While at BAE Systems Digital Intelligence, I’ve been lucky enough to view this discussion from both a supplier and customer perspective, and it has been fascinating to see how the technology has matured over the years.
Driven by increased computing power and more advanced models, we have now reached a point where AI is getting pretty close to accurately representing human decision making. This presents a tremendous opportunity for the defence sector if AI is adopted responsibly – for the right applications and with appropriate governance.
However, I believe we still face significant challenges in getting AI into operational service, i.e. “operationalising” it. Let’s take a closer look.
AI in defence
AI replicates how we make decisions. This means it can support and augment human activity, reduce the information burden on military users, and potentially replace human decision-making altogether. Possible applications include: supporting decision-making in conflict or crisis scenarios; automatically recognising objects from images or video to support analysis; analysing the vast amount of defence data; detecting imminent equipment failure; and automating defensive weapon response. 
As such, defence and industry have made significant investments in AI over the years. There are well-developed science and technology programmes in place and new AI models under development that have the potential to transform defence. However, many of these are currently “proofs of concept”, demonstrated in the lab on constrained scenarios or with limited data.
The next step for defence is to drive forwards on how to operationalise them. Operationalising AI means getting it to working effectively for defence users, in a way that is embedded in how and where they work and supports their objectives.
However, there is currently an exploitation gap: how we get from R&D concepts into operational capabilities being used and trusted by defence users. Even when we have a great technology solution, we need to make it robust enough to manage the scale and complexities of operational scenarios and get it on to users’ platforms in a reliable, assured and responsible way. There are only a relatively small number of examples that have so far been able to achieve that.
There is also an expectation gap: an assumption that operationalising is easy and just a necessary technicallast step. Unfortunately this is not true. Operationalising takes time – often more so than R&D – and is as much about process and user adoption as the technical activities.
The key challenges to operationalising AI
There are several challenges that need to be overcome for AI to be widely used in defence. The first involves data. Vast quantities of data are required to successfully build AI models, as they learn how we make decisions from historical, tagged data. This requires an ability to capture the right data and make it available to the right people.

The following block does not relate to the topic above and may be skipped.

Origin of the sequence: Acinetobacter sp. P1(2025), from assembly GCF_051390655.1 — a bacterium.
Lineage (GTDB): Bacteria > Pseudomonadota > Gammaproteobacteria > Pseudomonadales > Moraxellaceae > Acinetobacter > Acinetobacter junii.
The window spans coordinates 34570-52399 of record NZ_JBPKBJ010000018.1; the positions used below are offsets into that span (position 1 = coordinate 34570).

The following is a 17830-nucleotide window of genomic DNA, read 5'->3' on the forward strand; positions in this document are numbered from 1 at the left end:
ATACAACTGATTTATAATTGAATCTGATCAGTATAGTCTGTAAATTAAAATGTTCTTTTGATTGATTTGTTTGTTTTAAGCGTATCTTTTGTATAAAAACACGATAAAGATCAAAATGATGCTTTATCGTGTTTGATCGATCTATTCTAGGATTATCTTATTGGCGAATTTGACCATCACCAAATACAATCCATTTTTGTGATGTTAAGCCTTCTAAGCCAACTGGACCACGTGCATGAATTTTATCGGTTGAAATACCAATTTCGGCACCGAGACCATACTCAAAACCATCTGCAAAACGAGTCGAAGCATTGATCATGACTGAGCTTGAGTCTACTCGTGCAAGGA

The MOD is making great progress in addressing this strategically through its Chief Data Officer function. There is also a role for industry in promoting the availability of data and two-way data sharing. Defence suppliers should find ways of sharing data with MOD, and MOD should give SMEs access to representative data to help them build deployable AI solutions.
Another challenge is around the practicalities of deploying AI into operational systems. Some AI systems need to be deployed outside centralised IT platforms – for example into a plane, tank or ship. This is partly a technical integration challenge that defence suppliers can help with. It’s also a programme challenge – we need to find an agile and effective way of changing AI models within critical and long-lived platforms.
Potentially the biggest operationalisation challenge, however, is around trust. If defence does not trust its AI models as being safe, accurate and reliable, then they will not be used. Whether users accept AI depends on how well it performs, how seamlessly it fits into their ways of working, and whether it is transparent. There is a big cultural change element required here, putting the onus on user training and the effective design of how humans and computers work together to make decisions.
We must also put in place guardrails to ensure AI’s use is safe, responsible, and in line with defence policies. This should be underpinned by an assurance process to assess AI’s performance and impact in operational use – we won’t use an AI solution unless it can pass this process – and an ethical framework toensure the proportionate use of technology. These frameworks represent another area that would benefit from collaboration with industry.
Defence’s AI future?
Ultimately, AI has so much to offer defence in terms of capability, matching potential adversaries, and for driving cultural and technology change. In today’s technology landscape, defence has an opportunity to invest in the UK ecosystem to drive the development and operationalising of AI capabilities, including sovereign AI capabilities where required.
I believe many AI models will originate from SMEs; they are at the forefront of technology change. Major defence suppliers will deliver novel AI solutions too, of course, but they have more to offer in delivering integration, and the right approach to operationalising AI: data management, user trust, assurance, and technology insertion into programmes and platforms.
There may still be challenges to overcome, but there can be no doubt that the future of defence is looking increasingly AI-driven.
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David Henstock

Chief Data Scientist, BAE Systems Digital Intelligence